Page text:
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1370.0 - Measures of Australia's Progress, 2010  
Previous ISSUE Released at 11:30 AM (CANBERRA TIME) 15/09/2010   
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Water (inland)

Total storage capacity of large dams
Graph Image for Total storage capacity of large dams

Source(s): ABS data available on request, Water Account Australia, 2004-05

Large dam storage levels(a)
Graph Image for Large dam storage levels(a)

Footnote(s): (a) At June.

Source(s): ABS data available on request, Water Account Australia, 2004-05


Australia is the driest inhabited continent and has the highest per capita surface water storage capacity of any country in the world. The large number and size of water storages is a function of both Australia's aridity and its highly variable rainfall.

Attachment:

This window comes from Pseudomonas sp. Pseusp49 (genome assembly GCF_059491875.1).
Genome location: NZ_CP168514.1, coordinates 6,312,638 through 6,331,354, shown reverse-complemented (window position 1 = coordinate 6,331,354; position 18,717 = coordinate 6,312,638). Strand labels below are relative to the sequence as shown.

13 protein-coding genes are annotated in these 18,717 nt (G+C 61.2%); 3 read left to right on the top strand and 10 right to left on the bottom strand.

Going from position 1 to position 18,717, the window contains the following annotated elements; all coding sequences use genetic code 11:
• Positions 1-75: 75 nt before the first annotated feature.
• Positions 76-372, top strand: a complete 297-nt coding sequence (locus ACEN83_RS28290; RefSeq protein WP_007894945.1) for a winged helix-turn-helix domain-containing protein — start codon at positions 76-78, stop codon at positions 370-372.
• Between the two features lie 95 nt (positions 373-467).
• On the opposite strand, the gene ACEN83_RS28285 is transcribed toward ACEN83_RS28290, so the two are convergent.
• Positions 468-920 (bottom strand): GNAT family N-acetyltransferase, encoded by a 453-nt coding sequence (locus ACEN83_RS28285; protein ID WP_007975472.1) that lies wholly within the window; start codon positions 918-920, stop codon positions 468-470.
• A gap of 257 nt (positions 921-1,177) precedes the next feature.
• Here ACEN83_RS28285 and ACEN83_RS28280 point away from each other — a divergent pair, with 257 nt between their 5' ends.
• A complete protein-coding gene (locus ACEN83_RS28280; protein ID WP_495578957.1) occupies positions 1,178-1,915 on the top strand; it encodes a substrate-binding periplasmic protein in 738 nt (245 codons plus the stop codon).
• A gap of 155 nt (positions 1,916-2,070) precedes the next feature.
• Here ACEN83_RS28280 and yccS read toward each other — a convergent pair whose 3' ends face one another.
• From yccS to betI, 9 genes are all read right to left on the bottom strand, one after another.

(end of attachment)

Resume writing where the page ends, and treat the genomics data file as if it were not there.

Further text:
At the start of the 20th century, the combined storage capacity of all large dams was 240 GL. This grew to 7,200 GL by 1950 and 84,800 GL by 2005. Australia has over 500 large dams, with many thousands of additional farm dams throughout the nation. Australia has a high water storage capacity per person, which is needed to sustain agricultural production and water supplies for human use during long dry periods. Drought conditions are reflected in an 18% fall in the water stored in large dams between 2002 and 2005, when levels fell from 49,235 GL to 40,407 GL.


  • Inland waters glossary
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